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Pediatrics. 2019 May;143(5). pii: e20183531. doi: 10.1542/peds.2018-3531.

Self-Reported Use of Tobacco, E-cigarettes, and Marijuana Versus Urinary Biomarkers.

Author information

Departments of Pediatrics,
Family, Population, and Preventive Medicine.
Renaissance School of Medicine at Stony Brook University, Stony Brook, New York; and.
Departments of Pediatrics.
Internal Medicine, and.
Division of Cancer Prevention and Population Sciences, Department of Health Behavior, Roswell Park Comprehensive Center, Buffalo, New York.



Surveys have been instrumental in describing adolescent use of tobacco, electronic cigarettes (e-cigarettes), and marijuana. However, objective biomarker data are lacking. We compared adolescent self-reported use to urinary biomarkers.


From April 2017 to April 2018, adolescents 12 to 21 years old completed an anonymous questionnaire regarding tobacco, e-cigarette, and marijuana use and provided a urine sample. Urine was analyzed for biomarkers cotinine, total 4-(methylnitrosamino)-1-(3-pyridyl)-1-butanol, and tetrahydrocannabinolic acid (THCA).


Of 517 participants, 2.9% reported using tobacco, 14.3% e-cigarettes, and 11.4% marijuana in the past week. Only 2% reporting no smoking had total 4-(methylnitrosamino)-1-(3-pyridyl)-1-butanol levels above cutoff (14.5 pg/mL); 2% of non-e-cigarette users had cotinine above cutoff (10 ng/mL); 2% of those denying marijuana use had THCA above cutoff (10 ng/mL). Daily e-cigarette users showed significantly higher median cotinine than nondaily users (315.4 [interquartile range (IQR) 1375.9] vs 1.69 ng/mL [IQR 28.2]; P < .003). Overall, 40% who reported using nicotine-free products had cotinine >10 ng/mL. Pod users' median cotinine was significantly higher than in nonpod users (259.03 [IQR 1267.69] vs 1.61 ng/mL [IQR 16.3]; P < .003). Median THCA among daily marijuana users was higher than in nondaily users (560.1 [IQR 1248.3] vs 7.2 ng/mL [IQR 254.9]; P = .04). Sixty-one percent of those with cotinine >10 ng/mL vs 39% of those with cotinine<10 ng/mL had THCA >10 ng/mL (P < .001).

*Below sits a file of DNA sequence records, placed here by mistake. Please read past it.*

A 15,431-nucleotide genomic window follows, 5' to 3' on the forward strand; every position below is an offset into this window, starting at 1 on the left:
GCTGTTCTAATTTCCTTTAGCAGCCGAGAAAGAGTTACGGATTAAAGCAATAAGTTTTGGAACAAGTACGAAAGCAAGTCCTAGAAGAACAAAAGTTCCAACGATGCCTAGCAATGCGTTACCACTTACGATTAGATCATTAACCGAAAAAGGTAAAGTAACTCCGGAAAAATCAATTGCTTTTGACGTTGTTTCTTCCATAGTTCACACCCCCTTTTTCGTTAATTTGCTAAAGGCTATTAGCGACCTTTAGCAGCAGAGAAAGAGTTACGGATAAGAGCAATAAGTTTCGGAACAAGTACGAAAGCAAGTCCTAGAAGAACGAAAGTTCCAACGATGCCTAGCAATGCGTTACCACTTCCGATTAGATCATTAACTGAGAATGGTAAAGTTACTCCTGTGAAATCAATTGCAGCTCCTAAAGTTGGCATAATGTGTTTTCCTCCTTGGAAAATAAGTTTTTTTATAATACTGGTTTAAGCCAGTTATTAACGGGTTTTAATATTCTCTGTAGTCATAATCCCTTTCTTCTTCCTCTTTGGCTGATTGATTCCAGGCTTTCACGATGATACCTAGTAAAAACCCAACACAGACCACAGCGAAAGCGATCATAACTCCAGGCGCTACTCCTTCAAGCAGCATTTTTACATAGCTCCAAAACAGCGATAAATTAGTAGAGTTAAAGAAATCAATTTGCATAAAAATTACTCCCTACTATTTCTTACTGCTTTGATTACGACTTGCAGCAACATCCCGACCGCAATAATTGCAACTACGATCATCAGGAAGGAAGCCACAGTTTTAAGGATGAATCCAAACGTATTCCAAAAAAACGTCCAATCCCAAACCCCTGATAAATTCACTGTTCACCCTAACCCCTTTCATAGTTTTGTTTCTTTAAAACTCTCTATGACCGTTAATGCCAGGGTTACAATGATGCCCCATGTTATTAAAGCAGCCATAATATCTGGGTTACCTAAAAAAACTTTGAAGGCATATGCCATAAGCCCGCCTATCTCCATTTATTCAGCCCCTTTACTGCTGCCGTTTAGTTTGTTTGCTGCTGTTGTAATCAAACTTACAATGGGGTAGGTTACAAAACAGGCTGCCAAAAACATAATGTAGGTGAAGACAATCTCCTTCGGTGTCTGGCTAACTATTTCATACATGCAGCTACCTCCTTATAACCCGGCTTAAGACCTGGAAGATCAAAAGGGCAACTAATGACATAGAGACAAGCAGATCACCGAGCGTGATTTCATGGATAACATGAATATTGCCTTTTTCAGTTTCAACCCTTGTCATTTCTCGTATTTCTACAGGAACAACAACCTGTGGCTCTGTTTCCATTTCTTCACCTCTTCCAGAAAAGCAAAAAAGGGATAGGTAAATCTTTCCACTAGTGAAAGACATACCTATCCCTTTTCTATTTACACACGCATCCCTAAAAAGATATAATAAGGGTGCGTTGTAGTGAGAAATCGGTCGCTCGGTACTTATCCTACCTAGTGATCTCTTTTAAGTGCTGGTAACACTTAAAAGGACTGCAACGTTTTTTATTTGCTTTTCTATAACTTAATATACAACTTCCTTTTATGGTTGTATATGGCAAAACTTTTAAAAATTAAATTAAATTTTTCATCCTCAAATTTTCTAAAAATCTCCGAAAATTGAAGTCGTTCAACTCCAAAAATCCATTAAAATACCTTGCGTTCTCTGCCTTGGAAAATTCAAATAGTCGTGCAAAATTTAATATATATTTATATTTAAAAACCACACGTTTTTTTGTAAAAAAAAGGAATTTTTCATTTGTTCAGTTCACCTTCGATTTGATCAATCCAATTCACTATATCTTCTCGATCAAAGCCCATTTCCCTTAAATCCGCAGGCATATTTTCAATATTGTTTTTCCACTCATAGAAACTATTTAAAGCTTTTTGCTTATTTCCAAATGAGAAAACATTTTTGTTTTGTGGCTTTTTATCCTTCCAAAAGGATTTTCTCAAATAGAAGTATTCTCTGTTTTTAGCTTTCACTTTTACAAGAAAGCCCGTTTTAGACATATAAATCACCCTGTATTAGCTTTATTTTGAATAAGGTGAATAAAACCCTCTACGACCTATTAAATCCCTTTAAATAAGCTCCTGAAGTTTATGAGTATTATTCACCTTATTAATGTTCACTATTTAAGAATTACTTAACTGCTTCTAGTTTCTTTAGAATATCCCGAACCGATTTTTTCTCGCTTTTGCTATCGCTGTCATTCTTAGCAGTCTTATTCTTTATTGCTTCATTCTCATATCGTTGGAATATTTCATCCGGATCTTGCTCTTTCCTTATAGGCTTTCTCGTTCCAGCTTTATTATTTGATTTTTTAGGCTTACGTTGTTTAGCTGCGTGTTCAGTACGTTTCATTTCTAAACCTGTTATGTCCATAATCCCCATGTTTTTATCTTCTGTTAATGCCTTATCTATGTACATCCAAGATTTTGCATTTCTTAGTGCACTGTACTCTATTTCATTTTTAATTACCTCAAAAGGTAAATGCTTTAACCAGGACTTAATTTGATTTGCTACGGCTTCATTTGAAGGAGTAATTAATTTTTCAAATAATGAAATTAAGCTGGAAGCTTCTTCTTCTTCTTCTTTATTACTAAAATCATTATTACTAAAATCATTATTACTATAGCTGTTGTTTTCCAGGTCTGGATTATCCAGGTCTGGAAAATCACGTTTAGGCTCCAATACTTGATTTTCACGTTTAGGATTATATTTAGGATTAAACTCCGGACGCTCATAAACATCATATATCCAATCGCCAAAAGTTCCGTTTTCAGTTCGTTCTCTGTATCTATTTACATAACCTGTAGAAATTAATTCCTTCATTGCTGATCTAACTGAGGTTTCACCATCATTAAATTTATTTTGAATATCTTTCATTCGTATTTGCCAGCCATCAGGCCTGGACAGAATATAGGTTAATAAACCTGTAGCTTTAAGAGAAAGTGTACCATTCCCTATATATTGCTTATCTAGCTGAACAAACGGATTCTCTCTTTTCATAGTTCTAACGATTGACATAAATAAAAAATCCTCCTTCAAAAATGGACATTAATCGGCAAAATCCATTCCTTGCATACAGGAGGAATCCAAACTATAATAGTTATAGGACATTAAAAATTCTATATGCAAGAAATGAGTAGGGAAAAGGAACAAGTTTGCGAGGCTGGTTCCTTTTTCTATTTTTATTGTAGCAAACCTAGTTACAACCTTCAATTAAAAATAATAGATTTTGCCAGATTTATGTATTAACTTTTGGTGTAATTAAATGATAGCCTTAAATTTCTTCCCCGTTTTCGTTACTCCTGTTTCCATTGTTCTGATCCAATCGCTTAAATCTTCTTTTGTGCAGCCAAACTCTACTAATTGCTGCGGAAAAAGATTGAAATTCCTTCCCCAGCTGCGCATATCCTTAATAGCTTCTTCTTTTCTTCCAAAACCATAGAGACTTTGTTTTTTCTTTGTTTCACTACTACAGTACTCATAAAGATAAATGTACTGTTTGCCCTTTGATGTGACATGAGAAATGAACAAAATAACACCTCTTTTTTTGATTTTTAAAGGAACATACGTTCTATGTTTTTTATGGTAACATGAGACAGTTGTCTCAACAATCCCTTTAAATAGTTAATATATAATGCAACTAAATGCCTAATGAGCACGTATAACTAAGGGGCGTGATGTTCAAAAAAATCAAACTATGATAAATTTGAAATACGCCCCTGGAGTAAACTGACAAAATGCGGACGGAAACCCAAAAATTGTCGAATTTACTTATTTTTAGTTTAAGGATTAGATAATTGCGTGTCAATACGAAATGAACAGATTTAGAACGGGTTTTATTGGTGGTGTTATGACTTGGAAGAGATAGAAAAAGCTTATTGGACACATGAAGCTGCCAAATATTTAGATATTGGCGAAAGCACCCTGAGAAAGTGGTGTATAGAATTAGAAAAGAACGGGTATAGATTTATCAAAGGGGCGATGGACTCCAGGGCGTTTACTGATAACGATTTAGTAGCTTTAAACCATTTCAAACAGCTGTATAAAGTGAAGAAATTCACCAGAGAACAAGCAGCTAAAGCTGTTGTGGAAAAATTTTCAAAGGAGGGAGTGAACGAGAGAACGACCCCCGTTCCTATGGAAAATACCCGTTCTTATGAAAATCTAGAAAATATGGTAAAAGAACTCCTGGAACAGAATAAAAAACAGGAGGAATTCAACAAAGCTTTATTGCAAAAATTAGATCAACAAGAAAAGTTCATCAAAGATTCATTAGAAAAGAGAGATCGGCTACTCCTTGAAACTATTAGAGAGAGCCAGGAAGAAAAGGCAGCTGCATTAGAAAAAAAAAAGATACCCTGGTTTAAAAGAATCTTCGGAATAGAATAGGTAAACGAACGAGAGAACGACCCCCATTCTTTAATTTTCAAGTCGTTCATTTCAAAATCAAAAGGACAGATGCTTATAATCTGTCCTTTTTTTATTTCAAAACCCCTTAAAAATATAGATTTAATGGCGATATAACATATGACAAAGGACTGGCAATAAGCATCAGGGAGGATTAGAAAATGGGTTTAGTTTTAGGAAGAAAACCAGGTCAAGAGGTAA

Adolescents' self-report correlated with measured urinary biomarkers, but subjects were unaware of their nicotine exposure. More frequent e-cigarette and pod use correlated with elevated biomarkers. Co-use of tobacco, e-cigarettes, and marijuana was corroborated by higher THCA in those with higher cotinine.

[Indexed for MEDLINE]

Conflict of interest statement

POTENTIAL CONFLICT OF INTEREST: Dr Goniewicz received a research grant from Pfizer and served as an advisory board member to Johnson & Johnson, pharmaceutical companies that manufacture smoking cessation medications. Additionally, Dr Goniewicz was a member of the National Academies of Sciences, Engineering, and Medicine Committee on the Review of the Health Effects of Electronic Nicotine Delivery Systems, which wrote the report; the report was funded by the US Food and Drug Administration, but the US Food and Drug Administration was not involved in the drafting or review of the National Academies of Sciences, Engineering, and Medicine report or this manuscript. The policy implications written in this article are the views of the authors and do not necessarily represent the views of the other members of the committee; the National Academies of Sciences, Engineering, and Medicine; or the US Food and Drug Administration; the other authors have indicated they have no potential conflicts of interest to disclose.

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